Hydrogen law and regulation in Peru

1. Current State of Hydrogen Projects in Peru

The hydrogen industry is emerging in Peru but is at an early stage. Hydrogen is likely to develop over the coming decade as it will become key to the country achieving a reduction of 30% of its carbon emissions by 2030, 1 http://www.minam.gob.pe/cambioclimatico/wp-content/uploads/sites/127/2019/01/10.-Mitigaci%C3%B3n.pdf  as agreed under the Paris Agreement.

In early 2021 the Peruvian Hydrogen Association called H2 Peru, was created. Its main goal is to promote the development of the green hydrogen industry in Peru, which is expected to generate employment and new competences. Among the strategic partners of this Association are Total Energies, Engie, Siemens Energy, Anglo American, Goldfields, and Fenix Power.

Currently in the Peruvian oil and gas sector, hydrogen is used in the process of desulfurisation of diesel fuels in oil refineries, in order to produce “cleaner” fuels which, when consumed, will contribute to reducing greenhouse emissions in comparison to traditional fuels, and as such, will safeguard air quality and public health. The hydrogen used is all “grey” hydrogen made using fossil fuels.

In this regard, oil refineries in Peru have started adapting and implementing carbon reduction strategies in their hydrogen facilities. The Pampilla Refinery, one of the country’s most important oil refineries, owned by Repsol, started the operation of a hydrogen plant in 2016. The Talara Refinery, operated by NOC Petroperu, is also currently in the process of adapting its own hydrogen plant as part of a major upgrade that will increase its refining capacity and make the refinery more energy efficient. Longer term, low-carbon hydrogen options may be pursued also.

According to Peru’s National Energy Plan 2014 – 2025, 2 https://minem.gob.pe/minem/archivos/file/institucional/publicaciones/PEN_INGLES_2014_2025.pdf  there is a deep political commitment for the promotion of clean energy strategies. Likewise, the National Energy Policy 2010-2040 3 http://www.minem.gob.pe/minem/archivos/DS_%20N%C3%82%C2%BA%20064-2010-EM.pdf , approved by Supreme Decree N° 064-2010-EM, has set having a “diversified energy mix, with an emphasis on renewable sources and energy efficiency” as one of the country’s main goals for 2040. According to the aims of the Supervisory Agency for Investment in Energy and Mining (“OSINERGMIN”), by 2040, renewables will represent 20% of Peru’s energy production. Since green hydrogen is produced from renewables, the opportunities for producing such hydrogen will increase, given the decreasing costs of renewable energy generation.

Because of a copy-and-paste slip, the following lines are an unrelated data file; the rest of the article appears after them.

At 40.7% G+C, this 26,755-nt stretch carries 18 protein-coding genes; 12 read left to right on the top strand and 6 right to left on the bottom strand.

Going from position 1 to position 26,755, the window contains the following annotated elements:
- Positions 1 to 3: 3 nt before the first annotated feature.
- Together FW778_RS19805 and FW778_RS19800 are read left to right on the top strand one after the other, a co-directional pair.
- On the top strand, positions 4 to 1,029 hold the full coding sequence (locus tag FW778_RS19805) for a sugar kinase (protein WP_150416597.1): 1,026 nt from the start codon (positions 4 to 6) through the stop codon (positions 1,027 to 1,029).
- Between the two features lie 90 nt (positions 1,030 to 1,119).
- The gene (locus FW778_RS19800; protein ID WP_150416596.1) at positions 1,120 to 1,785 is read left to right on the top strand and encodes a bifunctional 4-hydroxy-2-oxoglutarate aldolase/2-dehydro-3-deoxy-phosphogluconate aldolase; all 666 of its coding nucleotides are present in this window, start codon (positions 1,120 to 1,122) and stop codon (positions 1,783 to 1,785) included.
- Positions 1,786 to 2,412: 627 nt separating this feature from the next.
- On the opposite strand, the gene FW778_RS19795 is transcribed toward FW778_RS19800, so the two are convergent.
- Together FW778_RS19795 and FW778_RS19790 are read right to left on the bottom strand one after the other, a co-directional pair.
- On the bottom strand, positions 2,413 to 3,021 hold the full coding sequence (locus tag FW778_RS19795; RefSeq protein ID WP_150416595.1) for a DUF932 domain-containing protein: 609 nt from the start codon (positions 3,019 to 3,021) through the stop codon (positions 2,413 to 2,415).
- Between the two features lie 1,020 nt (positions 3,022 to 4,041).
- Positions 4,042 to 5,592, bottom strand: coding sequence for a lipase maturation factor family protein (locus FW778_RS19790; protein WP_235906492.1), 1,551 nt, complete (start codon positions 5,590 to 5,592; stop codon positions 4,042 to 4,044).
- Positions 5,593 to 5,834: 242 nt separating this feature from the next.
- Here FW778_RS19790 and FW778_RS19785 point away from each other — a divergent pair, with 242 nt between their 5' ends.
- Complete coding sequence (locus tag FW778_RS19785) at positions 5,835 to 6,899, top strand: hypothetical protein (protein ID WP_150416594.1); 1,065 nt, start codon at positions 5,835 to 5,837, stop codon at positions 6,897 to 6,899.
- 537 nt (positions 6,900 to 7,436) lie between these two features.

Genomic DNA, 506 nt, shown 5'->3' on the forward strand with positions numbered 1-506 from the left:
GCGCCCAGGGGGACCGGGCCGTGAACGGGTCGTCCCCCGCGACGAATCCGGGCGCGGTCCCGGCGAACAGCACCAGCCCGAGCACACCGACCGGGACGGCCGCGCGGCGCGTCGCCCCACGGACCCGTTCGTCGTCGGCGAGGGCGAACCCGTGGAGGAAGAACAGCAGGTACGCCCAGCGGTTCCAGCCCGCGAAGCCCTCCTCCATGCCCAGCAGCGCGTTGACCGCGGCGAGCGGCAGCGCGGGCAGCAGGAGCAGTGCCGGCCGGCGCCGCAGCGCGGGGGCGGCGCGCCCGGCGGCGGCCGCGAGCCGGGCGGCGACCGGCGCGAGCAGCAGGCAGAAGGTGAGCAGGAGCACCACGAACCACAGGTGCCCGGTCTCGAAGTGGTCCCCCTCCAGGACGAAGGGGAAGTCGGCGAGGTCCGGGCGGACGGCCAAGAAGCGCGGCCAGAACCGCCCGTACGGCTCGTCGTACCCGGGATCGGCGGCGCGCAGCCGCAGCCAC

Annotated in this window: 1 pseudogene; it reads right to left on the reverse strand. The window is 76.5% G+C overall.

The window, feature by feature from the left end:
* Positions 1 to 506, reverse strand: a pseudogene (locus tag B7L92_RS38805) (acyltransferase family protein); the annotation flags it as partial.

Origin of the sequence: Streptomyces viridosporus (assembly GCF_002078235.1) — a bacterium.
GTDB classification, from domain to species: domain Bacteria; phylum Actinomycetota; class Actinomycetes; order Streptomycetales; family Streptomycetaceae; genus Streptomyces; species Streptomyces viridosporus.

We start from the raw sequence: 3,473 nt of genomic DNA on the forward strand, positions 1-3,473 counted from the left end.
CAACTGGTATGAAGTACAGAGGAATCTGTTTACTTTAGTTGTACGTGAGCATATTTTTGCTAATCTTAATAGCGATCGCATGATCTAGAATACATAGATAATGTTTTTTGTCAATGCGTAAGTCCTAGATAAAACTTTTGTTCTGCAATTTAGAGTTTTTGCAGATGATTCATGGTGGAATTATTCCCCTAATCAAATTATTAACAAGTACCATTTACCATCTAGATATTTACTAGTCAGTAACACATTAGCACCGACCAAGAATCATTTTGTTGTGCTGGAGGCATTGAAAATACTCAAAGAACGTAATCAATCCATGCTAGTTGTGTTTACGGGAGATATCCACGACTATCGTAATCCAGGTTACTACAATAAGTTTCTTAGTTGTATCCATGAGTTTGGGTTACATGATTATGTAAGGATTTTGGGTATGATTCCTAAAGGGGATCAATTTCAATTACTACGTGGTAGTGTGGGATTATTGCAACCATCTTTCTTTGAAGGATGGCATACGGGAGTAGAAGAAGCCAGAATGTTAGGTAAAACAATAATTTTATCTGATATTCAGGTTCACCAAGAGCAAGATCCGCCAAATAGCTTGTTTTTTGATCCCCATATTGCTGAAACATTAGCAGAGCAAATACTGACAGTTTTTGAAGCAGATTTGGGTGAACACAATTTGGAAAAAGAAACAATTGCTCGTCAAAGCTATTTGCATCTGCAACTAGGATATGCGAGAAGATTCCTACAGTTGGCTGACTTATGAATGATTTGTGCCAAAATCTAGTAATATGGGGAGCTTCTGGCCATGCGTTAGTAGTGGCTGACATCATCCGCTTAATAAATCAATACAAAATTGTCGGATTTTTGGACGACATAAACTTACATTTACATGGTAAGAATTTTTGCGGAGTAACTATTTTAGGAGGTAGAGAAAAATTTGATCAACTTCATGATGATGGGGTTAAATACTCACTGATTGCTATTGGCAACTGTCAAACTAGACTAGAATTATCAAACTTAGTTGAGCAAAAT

2. Market Prospects for Hydrogen

Peru’s market for production and use of hydrogen is currently very limited. However, as the country’s energy policy has shifted towards a clean energy approach, with more focus on efficient energy sources and the reduction of carbon emissions, the government may therefore implement a legal framework that could potentially include the promotion of a low-carbon hydrogen market. 

In the mining sector, companies are said to be considering the use of hydrogen in their operations. This requires huge amounts of diesel in the various phases of their operational processes. In this way, the use of hydrogen might contribute towards making mining a more sustainable activity. Though studies and breakthroughs on this topic still need to be developed, these will most likely be pushed by the increasing pressure placed upon the mining sector to decarbonise their activities and thus, reduce emissions.

3. Challenges Facing Hydrogen Projects in Peru

Absence of legal framework

Peru has yet to implement any legislation regarding hydrogen-based projects. The introduction of such legislation would contribute to clarifying and promoting the use of hydrogen in different industries. 

Given the nascent status of low-carbon hydrogen discussions as a clean energy alternative, there is still little public awareness of it. 

When this industry attracts enough attention from the Peruvian Government, given its evident benefits for achieving low-carbon emissions, the Government will most likely approve a Hydrogen National Strategy by which regulations, incentive schemes, infrastructure, transport, and storage of hydrogen would be specifically regulated.

4. Regulation of Hydrogen


As mentioned above, Peru has no legislation that regulates hydrogen-based projects specifically. As a result, the general regulations on industrial gasses apply to hydrogen. Such regulations, which include technical standards, are the following:

Law N° 28256, Law that regulates the Land Transportation of Hazardous Materials and Waste;